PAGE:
Sunday, March 12, 2017

A Day of Herbs For Health and Well Being with the Western Reserve Unit at the Cleveland Botanic Garden!

A Folder Chock Full of Great Herbal References!

The Beautiful Centerpieces Made with Mulberry Creek Herbs!

A Full Room Eager to Learn About Herbs for Well Being!

At the Lunch Break, Bonnie and I Had To Go Out in the Herb Garden!

The Thyme Garden and the Mill Stones Give Structure!

Two Happy Herbies in the Winter Garden!

Even This Walk Is Grand Among The Roses!

This Is One of My Favorite Parts--The Knot!

Someone Found Some Green Shoots to Nibble On!

One of the Beautiful Tussie-Mussie That Was Won By Someone At Each Table!

We Even Made An Herbal Product to Take With Us!

And the Delightful and Old John Bartram Paid Us a Visit!
Bonnie and I are always looking for herbal escapes in the dead of winter.  This so-called winter has not been as bad as usual.  So when our wonderful herbal Ohio friend, Kathleen Gips mentioned last fall that the Western Reserve Unit of the Herb Society of America was having a Day of Herbs for Health and Well Being in March, 2017 we thought we should go.  Madame Vice Chair also offered us a room or two at Chez Gips.  We were definitely in then.  The day started at 9:00 AM and to be in Ohio at that hour from Pennsylvania would have had started about 6:30 AM for us to get there on time.  So thank you gentle herb lady and her bionic husband, Jack for being gracious hosts.

The speakers were a wide variety of subjects, including ancient herbals and their histories, historic medicinal gardens, a visit from John Bartram, American Medical Herbalist, creating a personal herbal retreat where we got to make an herbal product to take home and enabling gardens for the older herb gardeners.  Then there was a break and an additional evening programs were cocktails with an herbal twist along with a visit by Frederick Olmsted.  Bonnie and I decided that we needed to leave after the afternoon programs and head home.  It was a break that both of us needed to get recharged for the season to come.

As I have said on many occasions in this blog, any garden should have four seasons of interest and when you have a winter such as we have in the north, pathways, monuments, fountains need to be the structure to define your garden.  It doesn't have to be as elaborate as the Cleveland Botanical Garden but I hope you get the idea to have a visual feature in your herb garden.  Something for the birds to sit on or the chipmunks to dig around.  You get the idea.

I didn't realize that Holden Forests & Gardens a/k/a Holden Arboretum is part of CBG now.  I think I will have to pay them a visit because I have some old herbals, but the ones that were shown in the talk were very interesting.  The rare book room houses collections from Warren H. Corning, a founder's collection of the Holdens and the rare books of the Herb Society of America.  An extra road trip this summer.  The room is only open certain days and by appointment as well.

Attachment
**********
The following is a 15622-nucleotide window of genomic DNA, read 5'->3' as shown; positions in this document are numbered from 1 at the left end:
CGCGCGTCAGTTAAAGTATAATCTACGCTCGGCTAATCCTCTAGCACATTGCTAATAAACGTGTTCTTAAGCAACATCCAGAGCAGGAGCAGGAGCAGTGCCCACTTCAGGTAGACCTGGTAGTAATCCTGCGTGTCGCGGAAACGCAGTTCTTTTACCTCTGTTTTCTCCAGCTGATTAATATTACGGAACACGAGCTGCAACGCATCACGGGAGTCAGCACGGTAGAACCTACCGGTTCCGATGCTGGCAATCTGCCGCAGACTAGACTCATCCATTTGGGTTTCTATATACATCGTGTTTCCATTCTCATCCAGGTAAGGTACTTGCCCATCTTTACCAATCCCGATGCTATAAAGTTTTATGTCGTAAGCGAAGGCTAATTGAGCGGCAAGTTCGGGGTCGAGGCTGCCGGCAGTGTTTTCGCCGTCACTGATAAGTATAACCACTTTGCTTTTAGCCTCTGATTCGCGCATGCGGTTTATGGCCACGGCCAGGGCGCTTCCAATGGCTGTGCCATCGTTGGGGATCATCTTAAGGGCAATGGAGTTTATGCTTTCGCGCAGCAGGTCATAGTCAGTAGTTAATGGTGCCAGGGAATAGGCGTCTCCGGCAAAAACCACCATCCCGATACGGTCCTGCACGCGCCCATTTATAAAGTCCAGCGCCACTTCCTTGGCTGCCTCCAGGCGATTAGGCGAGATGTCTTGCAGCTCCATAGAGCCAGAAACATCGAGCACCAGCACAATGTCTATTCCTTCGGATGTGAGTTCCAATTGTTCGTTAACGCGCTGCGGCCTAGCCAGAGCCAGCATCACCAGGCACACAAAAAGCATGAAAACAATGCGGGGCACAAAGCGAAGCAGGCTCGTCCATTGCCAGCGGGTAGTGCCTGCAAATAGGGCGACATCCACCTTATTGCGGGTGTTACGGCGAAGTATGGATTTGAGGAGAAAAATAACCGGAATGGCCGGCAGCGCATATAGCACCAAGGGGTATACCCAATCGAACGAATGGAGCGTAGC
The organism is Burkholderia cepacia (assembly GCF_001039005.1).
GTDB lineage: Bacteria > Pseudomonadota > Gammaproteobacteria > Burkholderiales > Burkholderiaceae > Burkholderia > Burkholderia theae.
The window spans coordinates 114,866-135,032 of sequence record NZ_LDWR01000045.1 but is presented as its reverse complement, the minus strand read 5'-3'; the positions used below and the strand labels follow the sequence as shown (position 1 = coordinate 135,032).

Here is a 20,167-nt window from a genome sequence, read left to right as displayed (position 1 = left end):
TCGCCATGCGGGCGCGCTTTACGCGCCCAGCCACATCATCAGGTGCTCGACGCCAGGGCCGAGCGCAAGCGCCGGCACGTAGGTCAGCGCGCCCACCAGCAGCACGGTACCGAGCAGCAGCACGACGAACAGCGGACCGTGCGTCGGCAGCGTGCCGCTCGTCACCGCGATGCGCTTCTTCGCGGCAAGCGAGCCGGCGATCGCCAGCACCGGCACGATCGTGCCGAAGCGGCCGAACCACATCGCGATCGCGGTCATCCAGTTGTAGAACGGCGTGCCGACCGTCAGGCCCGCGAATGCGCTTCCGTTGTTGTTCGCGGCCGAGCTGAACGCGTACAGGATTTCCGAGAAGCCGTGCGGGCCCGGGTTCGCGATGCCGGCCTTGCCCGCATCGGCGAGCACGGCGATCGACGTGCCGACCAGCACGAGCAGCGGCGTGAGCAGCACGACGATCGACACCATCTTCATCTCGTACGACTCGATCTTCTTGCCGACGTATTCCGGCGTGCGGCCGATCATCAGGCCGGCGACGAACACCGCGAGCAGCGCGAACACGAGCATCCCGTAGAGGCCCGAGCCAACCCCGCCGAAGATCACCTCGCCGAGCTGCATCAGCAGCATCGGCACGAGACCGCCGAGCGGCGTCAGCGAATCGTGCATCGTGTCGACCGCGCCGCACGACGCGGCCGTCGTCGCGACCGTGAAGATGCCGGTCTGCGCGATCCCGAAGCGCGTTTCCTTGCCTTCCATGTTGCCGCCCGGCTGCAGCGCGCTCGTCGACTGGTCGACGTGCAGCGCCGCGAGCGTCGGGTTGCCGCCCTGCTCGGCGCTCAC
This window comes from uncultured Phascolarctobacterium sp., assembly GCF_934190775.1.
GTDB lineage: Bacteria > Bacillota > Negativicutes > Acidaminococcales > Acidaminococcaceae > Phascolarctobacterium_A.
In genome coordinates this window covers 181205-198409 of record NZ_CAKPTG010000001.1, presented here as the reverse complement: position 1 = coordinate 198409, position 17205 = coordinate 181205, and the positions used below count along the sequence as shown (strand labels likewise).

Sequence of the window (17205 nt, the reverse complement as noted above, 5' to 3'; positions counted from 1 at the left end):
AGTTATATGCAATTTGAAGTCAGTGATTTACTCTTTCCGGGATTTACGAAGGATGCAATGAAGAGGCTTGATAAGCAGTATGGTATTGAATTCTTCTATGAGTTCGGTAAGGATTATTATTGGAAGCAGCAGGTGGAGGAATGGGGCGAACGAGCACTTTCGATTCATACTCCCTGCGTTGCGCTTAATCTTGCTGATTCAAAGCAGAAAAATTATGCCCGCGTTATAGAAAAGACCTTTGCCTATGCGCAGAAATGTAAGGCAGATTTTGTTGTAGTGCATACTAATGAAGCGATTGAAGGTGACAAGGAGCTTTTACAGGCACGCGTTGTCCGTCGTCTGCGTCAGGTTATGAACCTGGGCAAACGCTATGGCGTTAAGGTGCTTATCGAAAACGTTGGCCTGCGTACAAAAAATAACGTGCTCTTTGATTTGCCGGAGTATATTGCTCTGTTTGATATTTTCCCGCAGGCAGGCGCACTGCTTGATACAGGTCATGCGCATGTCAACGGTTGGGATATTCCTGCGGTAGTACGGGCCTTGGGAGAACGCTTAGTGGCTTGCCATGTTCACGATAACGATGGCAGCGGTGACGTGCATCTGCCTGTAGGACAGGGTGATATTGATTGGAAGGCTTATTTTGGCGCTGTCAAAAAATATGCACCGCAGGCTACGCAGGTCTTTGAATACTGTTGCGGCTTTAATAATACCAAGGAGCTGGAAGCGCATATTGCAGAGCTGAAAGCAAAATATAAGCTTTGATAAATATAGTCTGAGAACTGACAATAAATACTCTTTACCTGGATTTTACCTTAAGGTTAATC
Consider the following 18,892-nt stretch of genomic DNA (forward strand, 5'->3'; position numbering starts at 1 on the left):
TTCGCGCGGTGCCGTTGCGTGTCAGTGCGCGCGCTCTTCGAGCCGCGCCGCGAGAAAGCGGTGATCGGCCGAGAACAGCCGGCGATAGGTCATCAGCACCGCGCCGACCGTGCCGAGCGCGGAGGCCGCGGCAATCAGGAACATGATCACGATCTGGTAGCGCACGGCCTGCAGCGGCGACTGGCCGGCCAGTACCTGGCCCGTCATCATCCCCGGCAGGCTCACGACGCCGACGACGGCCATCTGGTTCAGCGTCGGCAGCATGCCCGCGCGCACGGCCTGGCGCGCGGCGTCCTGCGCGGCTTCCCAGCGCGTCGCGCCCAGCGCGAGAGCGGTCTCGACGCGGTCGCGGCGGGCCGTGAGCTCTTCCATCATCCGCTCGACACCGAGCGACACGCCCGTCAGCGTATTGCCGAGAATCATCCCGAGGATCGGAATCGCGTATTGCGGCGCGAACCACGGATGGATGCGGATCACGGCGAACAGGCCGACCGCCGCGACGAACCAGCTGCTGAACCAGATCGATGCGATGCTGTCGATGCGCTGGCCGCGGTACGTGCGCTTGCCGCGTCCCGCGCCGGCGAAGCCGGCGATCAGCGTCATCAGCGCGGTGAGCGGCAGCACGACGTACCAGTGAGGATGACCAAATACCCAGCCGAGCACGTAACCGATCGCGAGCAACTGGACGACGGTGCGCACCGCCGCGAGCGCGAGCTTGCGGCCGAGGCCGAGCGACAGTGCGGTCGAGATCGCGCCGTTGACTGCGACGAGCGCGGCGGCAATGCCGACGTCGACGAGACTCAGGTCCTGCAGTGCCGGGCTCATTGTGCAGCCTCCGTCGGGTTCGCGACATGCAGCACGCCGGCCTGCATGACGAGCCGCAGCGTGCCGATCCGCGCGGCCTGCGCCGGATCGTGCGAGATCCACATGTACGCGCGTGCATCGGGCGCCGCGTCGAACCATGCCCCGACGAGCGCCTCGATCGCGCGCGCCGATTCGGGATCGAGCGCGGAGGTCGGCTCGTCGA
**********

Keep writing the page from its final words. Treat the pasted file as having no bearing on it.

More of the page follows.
I also got some additional names of medicinal gardens to visit during our travels.  Some of them I have written about in this blog such as the Chelsea Physic Garden and the University of Oxford Botanic Garden which is England's oldest.  I just got to see the Oxford one last year and have yet to post about it.  The speaker talked about The Poison Garden in Alnwick, Northumberland, England where you must be escorted by a guide so that you are not tempted to touch the plants!  This is one that I think I must see soon.  She also showed The Cloisters garden north of NYC.  One of my favorites.  You get the idea.  I will work on putting a post together of some of the other medicinal gardens she spoke about.

The Western Reserve member who did the Creating a Personal Herbal Retreat talk talked about being the owner of a jewelry store and that she used to go out to her car to escape at lunchtime and took time for herself with various herbal aids.  We did a workshop at the end of her talk where we made a sugar exfoliating scrub with lavender and bergamot oils.  Delicious!

There was also a speaker who talked about making the garden more accessible and isn't that what some of us need right now.  She showed us many raised beds and tools that would help reduce fatigue in the garden.  Got me thinking for sure.  I think it would be good for The Herbal Husband to garden for as long as he can and these raised table beds from Gardener's Supply she showed maybe just the ticket.

So can't really have a great conference without the reenacting of Kirk Brown.  This time he was John Bartram.  Bonnie and I are always amazed that he embodies the character he is portraying and he never misses a beat.  You forget he is a contemporary.  All in all it was a wonderful day and we got home safely even with snow showers.  So glad we were able to go.

Very cold here.  Yes, I know I was too cocky about our weather and OK Phil you were sorta of right.  Maybe we are going to have two feet of snow this season, our normal.  So I really need to talk about my England trip and so that will be what I will concentrate on.  I have also started to read about Cilantro/Coriander.  So as always I have a lot to talk about, herbally speaking.  Hope you are staying warm and dry.  Will talk to you again soon.


1 comment:

Carol said...

Sounds like a great outing! I'll be looking forward to your new posts ...all of them. Especially the one about Cilantro/Coriander . It's my newest love fact going to make a bread today using Coriander. YUM!!!!!! We woke up to snow this morning :( since it's still dark out I'm not seeing the distressed flowers yet that thought it was Spring.